A team of community development experts from across Wisconsin spent two and a half days in Kewaunee this week creating a vision of the city’s waterfront that they presented to generally favorable reviews from the public Thursday evening.
The group presented concepts and design ideas for six different areas of the waterfront area during a community meeting at Kewaunee Elementary School.
The ideas built on work that has already been done, from the reconstruction of the seawall along Harbor Park to the establishment of Lakehaven Hall, the former Hamacheck Hall building at the end of Ellis Street that has been converted into a community center.
Claire Thompson, community development educator for the University of Wisconsin-Extension Kewaunee County office, told a group of several dozen people that a community survey seeking ideas for priorities got “amazing” results.
She and Jennifer Brown, executive director of the Kewaunee County Economic Development Corp., served as co-facilitators for the mayor-appointed local committee that is working on an update of the city’s waterfront plan. The goal is to have an initial draft of that update to the city by the end of this month, Thompson said.
The design team that visited this week was comprised of community development educators from UW-Extension offices around the state with expertise in community vitality and “placemaking,” a process designed to take advantage of a local community’s assets, inspiration, and potential as it develops shared public spaces.
Kristin Runge from the UW-Extension Center for Community and Economic Development said the key to determining a community’s identity is to listen, because there’s no way an outside group can figure that out in a short visit. That was the purpose of the survey, which has garnered responses from close to 500 adult community members since it was launched online just before Christmas.
“That was a phenomenol response in a short period of time during a holiday season,” Runge said.
A companion survey of students in grades 7-12 received 376 responses.
“The majority of those students took the survey within 48 hours of getting the link,” she said. “They were eager and excited, judging from the length of time it took to fill out those surveys, to share their ideas.”
One thing they found is that the “new” Kewaunee story should be the Kewaunee story the community has been telling all along, Runge said.
“This is one of the last authentic lakeshore towns along Lake Michigan … You’re a community that is connected to the lake, that has this love of fishing and outdoor recreation and spending time with one another and people from other communities and friends and family,” she said. “It’s a fishing heritage, it’s a water heritage, it’s a heritage very much connected to that lake.”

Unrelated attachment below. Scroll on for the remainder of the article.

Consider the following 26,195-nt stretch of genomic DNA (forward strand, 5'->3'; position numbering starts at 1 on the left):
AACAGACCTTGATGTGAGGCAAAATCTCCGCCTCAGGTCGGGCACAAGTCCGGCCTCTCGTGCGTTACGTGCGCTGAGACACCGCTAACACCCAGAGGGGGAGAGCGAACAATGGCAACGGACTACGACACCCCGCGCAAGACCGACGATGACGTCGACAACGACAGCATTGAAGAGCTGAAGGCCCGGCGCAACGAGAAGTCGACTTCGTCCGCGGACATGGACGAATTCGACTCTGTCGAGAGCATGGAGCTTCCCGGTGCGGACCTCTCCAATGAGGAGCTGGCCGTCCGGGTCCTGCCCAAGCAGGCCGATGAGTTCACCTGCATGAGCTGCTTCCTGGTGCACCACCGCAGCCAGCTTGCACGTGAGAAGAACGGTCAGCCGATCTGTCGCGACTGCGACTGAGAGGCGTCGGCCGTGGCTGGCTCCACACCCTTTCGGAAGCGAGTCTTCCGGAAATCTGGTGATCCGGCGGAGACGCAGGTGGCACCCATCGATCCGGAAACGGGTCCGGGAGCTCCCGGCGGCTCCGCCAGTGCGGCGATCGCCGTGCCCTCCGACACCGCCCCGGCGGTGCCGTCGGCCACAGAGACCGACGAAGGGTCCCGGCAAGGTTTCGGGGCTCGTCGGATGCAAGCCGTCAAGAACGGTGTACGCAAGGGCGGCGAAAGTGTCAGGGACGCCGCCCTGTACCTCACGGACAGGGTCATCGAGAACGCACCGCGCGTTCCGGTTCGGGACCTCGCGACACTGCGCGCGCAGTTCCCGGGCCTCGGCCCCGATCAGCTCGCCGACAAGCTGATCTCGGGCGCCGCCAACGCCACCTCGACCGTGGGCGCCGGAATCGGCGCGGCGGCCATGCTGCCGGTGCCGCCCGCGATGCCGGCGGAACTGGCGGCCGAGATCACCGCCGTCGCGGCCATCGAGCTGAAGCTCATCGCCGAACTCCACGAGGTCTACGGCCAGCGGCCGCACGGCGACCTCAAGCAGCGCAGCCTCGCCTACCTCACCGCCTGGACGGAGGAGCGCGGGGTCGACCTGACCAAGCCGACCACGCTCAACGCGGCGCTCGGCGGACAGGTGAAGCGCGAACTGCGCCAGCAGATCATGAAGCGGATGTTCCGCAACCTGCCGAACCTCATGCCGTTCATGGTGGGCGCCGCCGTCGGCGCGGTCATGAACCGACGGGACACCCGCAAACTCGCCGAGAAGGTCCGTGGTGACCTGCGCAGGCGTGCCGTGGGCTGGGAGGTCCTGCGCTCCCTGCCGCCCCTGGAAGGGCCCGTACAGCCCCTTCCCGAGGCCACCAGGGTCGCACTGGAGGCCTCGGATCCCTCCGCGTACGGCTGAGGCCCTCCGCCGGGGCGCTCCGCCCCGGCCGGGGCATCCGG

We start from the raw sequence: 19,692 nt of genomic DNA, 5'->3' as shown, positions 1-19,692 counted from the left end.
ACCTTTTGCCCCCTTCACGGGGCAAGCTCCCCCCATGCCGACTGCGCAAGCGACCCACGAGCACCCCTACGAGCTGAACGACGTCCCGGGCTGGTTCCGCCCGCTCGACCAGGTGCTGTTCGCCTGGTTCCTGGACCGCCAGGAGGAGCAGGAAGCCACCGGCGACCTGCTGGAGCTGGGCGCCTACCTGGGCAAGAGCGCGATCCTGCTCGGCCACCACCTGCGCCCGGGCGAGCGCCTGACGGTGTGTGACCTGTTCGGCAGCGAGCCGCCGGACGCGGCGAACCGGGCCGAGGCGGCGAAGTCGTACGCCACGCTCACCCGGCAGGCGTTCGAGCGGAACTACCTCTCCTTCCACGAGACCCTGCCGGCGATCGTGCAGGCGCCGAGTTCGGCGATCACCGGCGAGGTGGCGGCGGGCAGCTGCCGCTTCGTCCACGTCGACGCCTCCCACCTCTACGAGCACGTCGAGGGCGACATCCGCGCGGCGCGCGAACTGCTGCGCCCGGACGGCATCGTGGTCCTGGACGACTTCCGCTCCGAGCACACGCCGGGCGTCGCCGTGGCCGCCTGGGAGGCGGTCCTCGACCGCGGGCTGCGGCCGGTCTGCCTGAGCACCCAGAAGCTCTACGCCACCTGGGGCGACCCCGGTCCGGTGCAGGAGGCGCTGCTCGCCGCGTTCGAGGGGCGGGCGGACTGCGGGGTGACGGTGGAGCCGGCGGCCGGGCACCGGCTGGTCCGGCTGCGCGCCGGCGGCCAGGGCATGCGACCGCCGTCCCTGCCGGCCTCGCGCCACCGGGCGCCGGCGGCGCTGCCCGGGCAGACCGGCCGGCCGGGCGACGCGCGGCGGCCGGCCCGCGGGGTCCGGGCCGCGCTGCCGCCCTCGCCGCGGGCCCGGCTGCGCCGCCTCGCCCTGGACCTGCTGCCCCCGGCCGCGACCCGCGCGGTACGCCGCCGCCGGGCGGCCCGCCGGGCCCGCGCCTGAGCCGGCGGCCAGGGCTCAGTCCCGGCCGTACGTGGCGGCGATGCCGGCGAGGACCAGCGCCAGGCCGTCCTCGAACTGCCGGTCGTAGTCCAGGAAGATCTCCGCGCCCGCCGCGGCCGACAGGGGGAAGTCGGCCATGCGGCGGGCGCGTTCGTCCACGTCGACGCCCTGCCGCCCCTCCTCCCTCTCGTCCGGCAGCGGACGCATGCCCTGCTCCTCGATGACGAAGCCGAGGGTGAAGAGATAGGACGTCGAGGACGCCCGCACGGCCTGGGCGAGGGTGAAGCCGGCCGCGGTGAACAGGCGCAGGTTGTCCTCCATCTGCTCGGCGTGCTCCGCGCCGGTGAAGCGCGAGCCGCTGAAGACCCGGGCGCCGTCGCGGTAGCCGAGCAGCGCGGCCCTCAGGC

The visitors spent all day Thursday roughing out designs to try to articulate that story, based on the survey results and a two-hour “vision sketch workshop” with the waterfront committee Wednesday evening, said Angie Allen of the UW-Extension Milwaukee office.
The committee was asked focused questions about waterfront uses, the habor, other areas of revitalization and what could promote long-term vitality for the area, Allen said.
A centerpiece of the effort is the east end of Ellis Street, redubbed “Ellis Point” by the design team and built around Lakehaven Hall and the remaining former industrial buildings near the water.
“What we want to suggest doing is stop tearing down the buildings,” said Todd Johnson of the UW-River Falls Extension, who showed an area that makes use of Lakehaven, part of the municipal well building, and a little yellow house that he said could become an identifying landmark for the city.
Other features include short-term housing for visitors and converting the very end of Ellis Street into a pedestrian mall linking the older structures. Based on the survey results that generated a lot of interest in a movie theater, the design team proposed an amphitheater in the Ellis Point area that could show films during the summer.
The teens’ interest in a McDonald’s or Culver’s was addressed in a proposed diner as part of Fisherman’s Point, an area across the water from Harbor Park.
The survey indicated “it wasn’t McDonald’s they really wanted,” Madison landscape architect Ed Freer said. “It was a cool place to hang out with their friends and have a cheeseburger.”
In the early phases of addressing the design plan, Runge proposed low-cost social media marketing of the area, which can reach all ages, and leveraging the community’s growing reputation as a wedding destination – pointing out that Lakehaven Hall is booked for weddings two years in advance.
Will Cronin of UW-Extension in Crawford County said a key to making the plans a reality is to generate excitement and a sense of urgency.
“This is an amazing community, and it’s up to you to build the Kewaunee you want,” Cronin said. “Small steps are great, but you gotta keep walking.”
Videos of Thursday night’s presentation are expected to be posted on the city website and YouTube within a few days.